Mosaic Street Number Plaque

Mosaic Letters and Numerals

You can make mosaic street numbers and signs using a grid, but mosaics made from irregular shapes of non-gridded tesserae are more interesting, especially if you use concentric andamento for the background surrounding the figures.

Sara Sommers emailed us some pictures of her mosaic street number plaque, and it is made from cut pieces of tile in strongly contrasting colors. It is definitely worth checking out if you are thinking of making a piece with large mosaic letters or numerals.

Contrasting Colors

For starters, Sara uses strong color contrast between her numerals and background, which is critical for making eye-catching art. She also uses multiple related colors and variegated patterns instead of solid monochromatic color fields.

Variegated Colors & Patterns

The numerals are made from yellow and orange colors of our Irregular Glazed Ceramic Tile, and the background is made from our china-patterned Glazed Porcelain Tile mixed with some of our Morjo™ 12mm Recycled Glass Tile in dark midnight blue. For added visual interest, the numerals are outlined in cut pieces of Morjo™ in a lighter blue color.


Traced Outline Mosaic Numerals

Traced Outline Mosaic Numerals

Sara started by drawing some outlines of the numerals she wanted to mosaic. You could use stencils for this purpose or even the numerals and letters sold in craft stores as improvised stencils and then return them.

Consistent Spacing

Early Version Mosaic Numerals

Early Version Mosaic Numerals

In the picture above, notice the extra-large spaces between some of the tiles in the numeral “2” and compare that to the revised numeral “2” in the picture below.

While grouting can “pull things together” and help make separate pieces of tile represent a solid figure, it can’t help inconsistent spacing of tile. In fact, grouting usually makes inconsistent spacing look worse. If you have larger gaps in places, those will stick out like a sore thumb when they are filled with concrete, especially if they are in a focal point, such as a face or the eyes of a face.

Appropriate Backer for Outdoors

Mosaic Numerals Revised

Mosaic Numerals Revised

Since this mosaic was going to be mounted outside, it was critical that it be made on a backer that wasn’t vulnerable to moisture and humidity, instead of plywood, which eventually warps and deteriorates outside. Also, thinset mortar is used instead of mosaic adhesive to mount the tiles.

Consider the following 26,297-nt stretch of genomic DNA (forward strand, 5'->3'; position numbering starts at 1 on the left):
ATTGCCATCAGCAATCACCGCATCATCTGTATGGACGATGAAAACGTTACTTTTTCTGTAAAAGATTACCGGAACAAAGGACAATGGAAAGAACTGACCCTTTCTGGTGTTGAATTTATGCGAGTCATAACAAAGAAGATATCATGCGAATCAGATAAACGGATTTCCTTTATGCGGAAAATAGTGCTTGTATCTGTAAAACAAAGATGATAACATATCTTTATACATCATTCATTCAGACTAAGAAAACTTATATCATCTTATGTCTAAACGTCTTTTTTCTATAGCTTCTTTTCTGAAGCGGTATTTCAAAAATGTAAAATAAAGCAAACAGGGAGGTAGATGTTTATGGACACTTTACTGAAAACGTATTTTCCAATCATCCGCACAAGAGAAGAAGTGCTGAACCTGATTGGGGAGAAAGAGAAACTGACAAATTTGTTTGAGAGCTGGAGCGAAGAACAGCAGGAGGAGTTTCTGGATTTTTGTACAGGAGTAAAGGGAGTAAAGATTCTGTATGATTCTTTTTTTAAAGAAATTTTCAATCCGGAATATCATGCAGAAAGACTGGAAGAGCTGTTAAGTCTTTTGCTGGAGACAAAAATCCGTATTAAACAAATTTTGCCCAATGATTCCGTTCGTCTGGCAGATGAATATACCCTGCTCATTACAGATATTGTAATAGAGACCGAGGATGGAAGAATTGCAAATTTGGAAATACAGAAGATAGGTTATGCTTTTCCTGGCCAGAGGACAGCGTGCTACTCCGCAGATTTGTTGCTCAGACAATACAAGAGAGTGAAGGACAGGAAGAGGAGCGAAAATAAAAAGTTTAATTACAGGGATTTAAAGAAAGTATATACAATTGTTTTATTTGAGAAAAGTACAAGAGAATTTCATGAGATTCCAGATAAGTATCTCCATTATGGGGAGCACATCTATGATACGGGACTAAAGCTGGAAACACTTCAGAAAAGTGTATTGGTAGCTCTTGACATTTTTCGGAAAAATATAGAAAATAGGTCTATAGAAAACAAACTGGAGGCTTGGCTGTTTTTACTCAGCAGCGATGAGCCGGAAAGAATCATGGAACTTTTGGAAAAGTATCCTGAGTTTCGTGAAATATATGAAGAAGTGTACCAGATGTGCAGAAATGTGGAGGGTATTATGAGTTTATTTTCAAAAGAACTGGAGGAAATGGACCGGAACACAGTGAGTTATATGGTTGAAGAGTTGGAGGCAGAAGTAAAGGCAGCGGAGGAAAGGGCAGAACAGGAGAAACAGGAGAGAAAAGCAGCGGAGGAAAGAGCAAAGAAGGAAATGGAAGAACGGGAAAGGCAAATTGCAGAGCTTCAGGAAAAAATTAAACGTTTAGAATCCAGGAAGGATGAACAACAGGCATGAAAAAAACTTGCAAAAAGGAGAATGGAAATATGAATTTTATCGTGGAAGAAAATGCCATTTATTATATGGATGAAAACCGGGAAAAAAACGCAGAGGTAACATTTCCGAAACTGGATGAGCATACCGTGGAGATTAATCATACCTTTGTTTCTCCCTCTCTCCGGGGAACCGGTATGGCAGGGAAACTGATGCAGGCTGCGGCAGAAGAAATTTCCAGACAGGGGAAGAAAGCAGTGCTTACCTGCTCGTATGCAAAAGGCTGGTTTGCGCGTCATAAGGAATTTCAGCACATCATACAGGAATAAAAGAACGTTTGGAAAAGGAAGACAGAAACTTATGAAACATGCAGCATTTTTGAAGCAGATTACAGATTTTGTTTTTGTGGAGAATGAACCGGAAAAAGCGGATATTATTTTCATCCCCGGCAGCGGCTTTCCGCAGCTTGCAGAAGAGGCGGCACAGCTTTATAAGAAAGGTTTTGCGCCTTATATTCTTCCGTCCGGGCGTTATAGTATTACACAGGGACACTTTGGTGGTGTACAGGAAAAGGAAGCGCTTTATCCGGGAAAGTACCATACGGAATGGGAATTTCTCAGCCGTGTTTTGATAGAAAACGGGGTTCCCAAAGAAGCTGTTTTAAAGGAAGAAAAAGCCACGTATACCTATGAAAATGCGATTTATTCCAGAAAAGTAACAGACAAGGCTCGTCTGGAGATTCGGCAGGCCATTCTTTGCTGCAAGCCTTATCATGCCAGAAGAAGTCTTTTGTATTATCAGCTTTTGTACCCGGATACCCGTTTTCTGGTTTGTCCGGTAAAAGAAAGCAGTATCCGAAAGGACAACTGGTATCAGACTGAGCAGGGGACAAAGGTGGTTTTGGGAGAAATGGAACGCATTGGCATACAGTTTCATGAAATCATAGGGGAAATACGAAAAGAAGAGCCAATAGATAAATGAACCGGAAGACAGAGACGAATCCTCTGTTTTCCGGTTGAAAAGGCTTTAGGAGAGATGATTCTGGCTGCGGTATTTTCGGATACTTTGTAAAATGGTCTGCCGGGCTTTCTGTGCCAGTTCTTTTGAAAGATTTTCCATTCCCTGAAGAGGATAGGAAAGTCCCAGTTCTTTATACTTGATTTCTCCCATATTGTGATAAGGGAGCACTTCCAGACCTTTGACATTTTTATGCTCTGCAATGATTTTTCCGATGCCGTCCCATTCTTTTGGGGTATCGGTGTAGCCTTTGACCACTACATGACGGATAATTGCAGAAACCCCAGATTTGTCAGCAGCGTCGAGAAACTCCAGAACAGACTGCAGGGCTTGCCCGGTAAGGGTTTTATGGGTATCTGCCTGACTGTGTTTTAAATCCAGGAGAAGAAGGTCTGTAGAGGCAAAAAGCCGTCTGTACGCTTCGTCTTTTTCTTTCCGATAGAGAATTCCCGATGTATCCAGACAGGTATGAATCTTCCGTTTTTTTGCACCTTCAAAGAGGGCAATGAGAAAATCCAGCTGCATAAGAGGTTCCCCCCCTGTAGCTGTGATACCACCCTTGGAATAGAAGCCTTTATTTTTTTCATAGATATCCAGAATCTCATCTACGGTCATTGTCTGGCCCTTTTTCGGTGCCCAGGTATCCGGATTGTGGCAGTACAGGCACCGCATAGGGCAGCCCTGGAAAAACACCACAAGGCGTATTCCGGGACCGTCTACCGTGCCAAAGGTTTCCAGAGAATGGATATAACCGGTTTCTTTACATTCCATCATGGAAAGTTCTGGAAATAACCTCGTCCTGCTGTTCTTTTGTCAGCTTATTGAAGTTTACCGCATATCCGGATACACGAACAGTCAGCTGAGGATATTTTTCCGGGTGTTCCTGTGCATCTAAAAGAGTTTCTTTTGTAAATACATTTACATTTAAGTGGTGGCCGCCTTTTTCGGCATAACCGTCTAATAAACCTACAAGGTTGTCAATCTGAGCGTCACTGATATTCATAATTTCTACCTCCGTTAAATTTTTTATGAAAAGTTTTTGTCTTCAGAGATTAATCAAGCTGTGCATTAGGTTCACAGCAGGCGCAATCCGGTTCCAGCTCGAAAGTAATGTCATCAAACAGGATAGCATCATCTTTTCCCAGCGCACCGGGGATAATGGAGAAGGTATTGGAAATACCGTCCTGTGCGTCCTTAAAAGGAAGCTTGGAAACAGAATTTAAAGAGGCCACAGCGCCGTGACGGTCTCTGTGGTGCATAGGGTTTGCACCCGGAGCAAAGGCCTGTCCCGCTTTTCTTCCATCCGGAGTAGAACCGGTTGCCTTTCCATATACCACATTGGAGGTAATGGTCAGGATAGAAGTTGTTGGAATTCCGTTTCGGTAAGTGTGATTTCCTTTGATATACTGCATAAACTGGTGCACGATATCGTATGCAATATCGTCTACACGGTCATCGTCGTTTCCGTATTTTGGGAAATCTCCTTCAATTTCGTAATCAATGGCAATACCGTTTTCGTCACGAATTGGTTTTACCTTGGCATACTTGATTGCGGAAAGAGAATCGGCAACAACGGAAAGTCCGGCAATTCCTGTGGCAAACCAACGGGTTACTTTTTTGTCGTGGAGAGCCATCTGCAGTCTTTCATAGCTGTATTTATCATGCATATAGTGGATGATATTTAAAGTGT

Prevent Freeze Damage

I should note that even though the glass and glazed porcelain are non-porous and frost proof, the Irregular Glazed Ceramic is relatively soft and vulnerable to freeze damage and isn’t ideal for outdoor use. To prevent water from seeping into microscopic holes in the glaze, it should be sealed with multiple applications of a tile and grout sealer purchased locally at a building material store. (We don’t sell sealers at our website because they are ruined if they freeze during shipment.)




7 thoughts on “Mosaic Letters and Numerals

  1. Lyn Richards

    Thanks for this article, Joe. It confirms what I’ve been doing on a hunch. I use tile concrete backer board for mine, thin set mortar, and all glass tiles. I cut my board using a jig saw, and then I can get unconventional shapes. I’ve found that I only need the 1/4” backer board, which can be scored and broken into squares and rectangles. I’m still trying to work out the logistics of building an obelisk using backer board and treated lumber.
    This is a lovely design!

    1. Joe Moorman Post author


      That is a good point about the 1/4-inch concrete backer board. It is easier to cut than the 1/2-inch board, and you can always cut out two copies and then laminate them together with thinset mortar if you needed something thicker.

  2. Gail Gueno Lewis

    Your newsletters are soooo informative, Somehow I ended up on your email list and very happy that I did. Keep them coming. Thanks!

  3. Sasha

    Hi! We have created mosaic numbers to label our garden beds at our camp. We had kids help with this process and they turned out great! We made them on Hardy Backer. I am having a hard time figuring out how to mount them to our garden beds, which are made from redwood. Is there an adhesive that would work? I guess we could have drilled holes but unfortunately I didn’t think of that ahead of time. Any suggestions? I really appreciate the help!

    1. Lyn Richards

      I have successfully used a picture hanging “loop” that I’ve attached to the backer board with super glue and 1/4” screws (very short). Then I used picture wire between the loops and hung the backer board by the wire, just like a picture.


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